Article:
7.1 Relation between Main Features

In HowNet, concepts under the Event class can be broadly classified as follows:

pic2

HowNet examines every concept under the Event category using a bottom-up approach and concluded that there are four types of relationship between the main features:

(1) hypernym versus hyponym relation
(2) static versus dynamic relation
(3) relatedness of events
(4) role-shifting

We have dealt with the hypernym-hyponym relation above.
Here, we like to first touch upon the static versus dynamic relation. Under Static, there are two categories, Relation and State of Event. Under Dynamic, there are "General action" and "Specific action" serving as the motivation in creating the Relation and State of Event. This forms the structure of a corresponding static and dynamic relation in HowNet. To put it simply, the relation or state of event always correspond to the relevant action. For instance, possession expresses the relation between things such that the sentence "I have a book" states the relation between "I" and "the book". Corresponding to this relationship or that which can change the possessive relation are actions such as take or give.

HowNet has identified 9 types of relation. Under state of event, there are two main categories, the physical state and the spiritual state. The physical state includes Existence-Appearance, Be Normal, BeGood, BeBad, Disappear (e.g. the living, aging, ill and death of living things). Spiritual state includes Emotion, Attitude, Volition and Recognition. HowNet held that all actions under the Event class correspond to the above mentioned relations and states. In the final analysis, all serve to show some "change", be it a change in relation or a change in state. There are two categories which we like to draw your attention to: first, actions that changes specific attributes, such as Make higher, Make lower, beautify, warm up among others. Secondly, actions that changes a Make Act or cause not to do, such as cause to do, request, order and prohibit. Broadly speaking, these two categories of actions do not correspond to specific relation or state but are themselves a change in relation or state. For any physical entity, a change in attribute, for instance from cold to warm (under warm up action), is undergoing an internal change of state. Any physical entity, when develop other action or stop some specific action because of the Make Act or prohibit act, represents a change of its relation with the outside world. To better illustrate the picture, we lay out the structure of main features under Event as follows:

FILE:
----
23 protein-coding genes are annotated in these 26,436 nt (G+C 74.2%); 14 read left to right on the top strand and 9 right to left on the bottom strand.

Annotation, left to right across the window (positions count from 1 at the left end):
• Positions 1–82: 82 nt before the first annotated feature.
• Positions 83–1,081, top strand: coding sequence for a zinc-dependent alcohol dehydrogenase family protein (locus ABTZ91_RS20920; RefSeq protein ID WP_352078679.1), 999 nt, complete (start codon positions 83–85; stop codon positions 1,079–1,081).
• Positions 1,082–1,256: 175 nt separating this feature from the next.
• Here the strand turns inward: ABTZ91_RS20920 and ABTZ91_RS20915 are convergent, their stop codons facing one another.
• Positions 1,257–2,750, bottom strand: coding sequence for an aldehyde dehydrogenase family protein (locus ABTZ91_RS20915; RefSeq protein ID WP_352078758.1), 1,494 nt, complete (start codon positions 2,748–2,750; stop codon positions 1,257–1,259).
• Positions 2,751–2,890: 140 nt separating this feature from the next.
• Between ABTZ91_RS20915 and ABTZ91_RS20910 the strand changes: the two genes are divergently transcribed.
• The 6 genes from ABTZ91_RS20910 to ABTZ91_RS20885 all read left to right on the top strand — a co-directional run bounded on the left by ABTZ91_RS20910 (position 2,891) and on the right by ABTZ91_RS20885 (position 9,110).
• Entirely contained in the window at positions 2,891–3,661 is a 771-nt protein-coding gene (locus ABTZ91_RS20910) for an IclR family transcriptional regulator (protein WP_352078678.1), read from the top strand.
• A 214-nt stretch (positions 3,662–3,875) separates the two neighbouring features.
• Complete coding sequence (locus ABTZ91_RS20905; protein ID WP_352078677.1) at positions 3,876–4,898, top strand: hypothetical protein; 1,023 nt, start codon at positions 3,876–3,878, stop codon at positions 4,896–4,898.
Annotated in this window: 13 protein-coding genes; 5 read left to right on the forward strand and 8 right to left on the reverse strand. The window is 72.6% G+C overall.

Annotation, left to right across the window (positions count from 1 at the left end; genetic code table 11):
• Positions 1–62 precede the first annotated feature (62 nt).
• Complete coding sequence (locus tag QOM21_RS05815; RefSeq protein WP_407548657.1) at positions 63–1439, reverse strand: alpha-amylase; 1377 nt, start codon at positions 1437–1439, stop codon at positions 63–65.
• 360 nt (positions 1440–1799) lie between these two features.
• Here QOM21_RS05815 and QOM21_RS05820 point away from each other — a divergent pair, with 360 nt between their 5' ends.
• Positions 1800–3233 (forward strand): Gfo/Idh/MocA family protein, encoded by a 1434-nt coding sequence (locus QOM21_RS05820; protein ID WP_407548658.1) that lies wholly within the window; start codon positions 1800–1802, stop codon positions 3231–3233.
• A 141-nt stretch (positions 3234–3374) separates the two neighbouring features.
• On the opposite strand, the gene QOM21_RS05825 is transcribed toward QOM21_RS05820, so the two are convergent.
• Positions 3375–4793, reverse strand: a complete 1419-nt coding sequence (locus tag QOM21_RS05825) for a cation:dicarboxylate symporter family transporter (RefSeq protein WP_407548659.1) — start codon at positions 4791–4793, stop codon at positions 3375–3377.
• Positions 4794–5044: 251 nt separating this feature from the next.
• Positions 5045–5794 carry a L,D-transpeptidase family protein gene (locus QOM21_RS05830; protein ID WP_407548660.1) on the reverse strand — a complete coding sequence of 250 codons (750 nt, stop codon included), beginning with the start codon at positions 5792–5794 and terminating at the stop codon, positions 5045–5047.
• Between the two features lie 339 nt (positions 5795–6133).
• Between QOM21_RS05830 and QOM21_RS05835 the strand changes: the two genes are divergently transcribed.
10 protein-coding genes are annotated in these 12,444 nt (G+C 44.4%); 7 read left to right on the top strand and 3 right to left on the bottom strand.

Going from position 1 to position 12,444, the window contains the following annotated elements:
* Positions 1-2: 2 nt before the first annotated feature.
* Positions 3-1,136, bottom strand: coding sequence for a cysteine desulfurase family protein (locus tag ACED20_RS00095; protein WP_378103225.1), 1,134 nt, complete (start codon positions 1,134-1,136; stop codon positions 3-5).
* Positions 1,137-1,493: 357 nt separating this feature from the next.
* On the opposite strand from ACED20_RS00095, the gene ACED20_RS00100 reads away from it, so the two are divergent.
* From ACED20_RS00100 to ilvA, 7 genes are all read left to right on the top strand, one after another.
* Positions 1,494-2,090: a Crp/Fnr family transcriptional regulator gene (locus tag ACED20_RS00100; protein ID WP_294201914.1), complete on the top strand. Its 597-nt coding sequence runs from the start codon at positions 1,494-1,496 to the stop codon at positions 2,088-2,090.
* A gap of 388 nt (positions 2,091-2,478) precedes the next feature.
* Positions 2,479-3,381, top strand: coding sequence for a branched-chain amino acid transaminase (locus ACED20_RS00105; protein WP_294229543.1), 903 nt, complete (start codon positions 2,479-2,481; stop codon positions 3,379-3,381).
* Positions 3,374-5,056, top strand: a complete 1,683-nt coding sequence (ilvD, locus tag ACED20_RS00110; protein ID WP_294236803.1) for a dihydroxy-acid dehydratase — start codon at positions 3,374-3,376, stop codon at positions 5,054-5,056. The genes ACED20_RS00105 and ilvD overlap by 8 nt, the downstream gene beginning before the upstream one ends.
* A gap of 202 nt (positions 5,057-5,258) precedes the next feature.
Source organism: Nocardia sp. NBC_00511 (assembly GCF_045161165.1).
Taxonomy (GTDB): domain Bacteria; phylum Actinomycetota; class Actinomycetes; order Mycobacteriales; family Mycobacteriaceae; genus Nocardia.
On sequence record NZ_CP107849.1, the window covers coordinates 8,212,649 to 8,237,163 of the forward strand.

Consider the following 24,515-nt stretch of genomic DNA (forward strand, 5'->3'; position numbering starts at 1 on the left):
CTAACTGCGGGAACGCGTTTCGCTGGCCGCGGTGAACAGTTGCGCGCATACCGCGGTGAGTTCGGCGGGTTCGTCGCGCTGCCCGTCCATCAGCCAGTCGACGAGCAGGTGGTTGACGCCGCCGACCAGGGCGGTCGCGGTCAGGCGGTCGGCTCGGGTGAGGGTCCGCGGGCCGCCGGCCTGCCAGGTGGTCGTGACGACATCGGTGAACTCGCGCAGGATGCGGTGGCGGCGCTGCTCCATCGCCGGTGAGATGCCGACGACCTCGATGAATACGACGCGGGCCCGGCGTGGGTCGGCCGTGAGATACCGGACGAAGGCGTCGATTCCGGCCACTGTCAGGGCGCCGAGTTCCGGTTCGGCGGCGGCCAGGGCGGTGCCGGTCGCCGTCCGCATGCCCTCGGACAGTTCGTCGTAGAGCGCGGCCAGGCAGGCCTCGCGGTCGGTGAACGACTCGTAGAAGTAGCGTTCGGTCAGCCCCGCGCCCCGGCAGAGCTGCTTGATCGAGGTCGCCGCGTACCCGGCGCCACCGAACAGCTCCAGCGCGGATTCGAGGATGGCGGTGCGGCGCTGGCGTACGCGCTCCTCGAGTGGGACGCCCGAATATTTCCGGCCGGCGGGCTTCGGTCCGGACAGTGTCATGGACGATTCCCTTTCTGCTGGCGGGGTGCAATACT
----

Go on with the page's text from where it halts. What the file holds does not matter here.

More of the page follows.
V

event|事件

V1

static|静态

V2

act|行动

V1.0

relation|关系

V2.0

AlterRelation|变关系

V1.01

isa|是非关系

V2.01

AlterIsa|变是非

V1.02

possession|领属关系

V2.02

AlterPossession|变领属

V1.03

comparison|相比关系

V2.03

AlterComparison|变相比

V1.04

suit|相适关系

V2.04

AlterFitness|变相适

V1.05

inclusive|蕴涵关系

V2.05

AlterInclusion|变包含

V1.06

connective|关联关系

V2.06

AlterConnection|变关联

V1.07

CauseResult|因果关系

V2.07

AlterCauseResult|变因果

>V1.08

TimeOrSpace|时空关系

V2.080

AlterLocation|变空间位置

V2.081

AlterTimePosition|变时间位置

V1.09

arithmetic|数量关系

V1.1

state|状态

V2.1

AlterState|变状态

V2.11

AlterPhysical|变本体

V1.11

StatePhysical|物理状态

V1.111

ExistAppear|存现

V2.111

CauseToExist|使存现

V1.112

begin|起始

V1.113

BeNormal|常态

V2.113

AlterStateNormal|变常态

V1.114

BeGood|良态

V2.114

AlterStateGood|变良态

V1.115

BeRecovered|复原

V2.115

resume|恢复

V1.116

change|

V1.1161

AppearanceChange|外观变

V1.1162

QuantityChange|量变

V2.1162

AlterQuantity|变数量

V1.1163

BeBad|衰变

V2.1163

AlterStateBad|变莠态

V1.1164

end|终结

V2.1164

kill|杀害

V1.1165

disappear|消失

V2.1165

CauseToBeHidden|使消失

V1.1166

WeatherChange|天变

V1.117

ChangeNot|不变

V2.117

stabilize|使不变

V1.117

ChangeNot|不变

V2.2

AlterAttribute|变属性

V1.117

ChangeNot|不变

V2.3

MakeAct|使之动

V1.12

StateMental|精神状态

V2.12

AlterMental|变精神

V1.121

feeling|情绪

V2.1210

AlterEmotion|变情感

V2.1211

howEmotion|表示情感

V1.122

Attitude|态度

V1.123

volition|意向

V1.124

recognition|感知状态

V2.124

AlterKnowledge|变感知

V1.1241

HaveKnowledge|有知

V2.12410

MakeOwnKnowledge|使自我感知

V2.12411

MakeOthersKnowledge|使他人感知

V1.1242

NoKnowledge|无知

V2.1242

MakeNoKnowledge|使不知

V1.1243

misunderstand|误信

V2.1243

MakeMisunderstand|使误知

V1.1244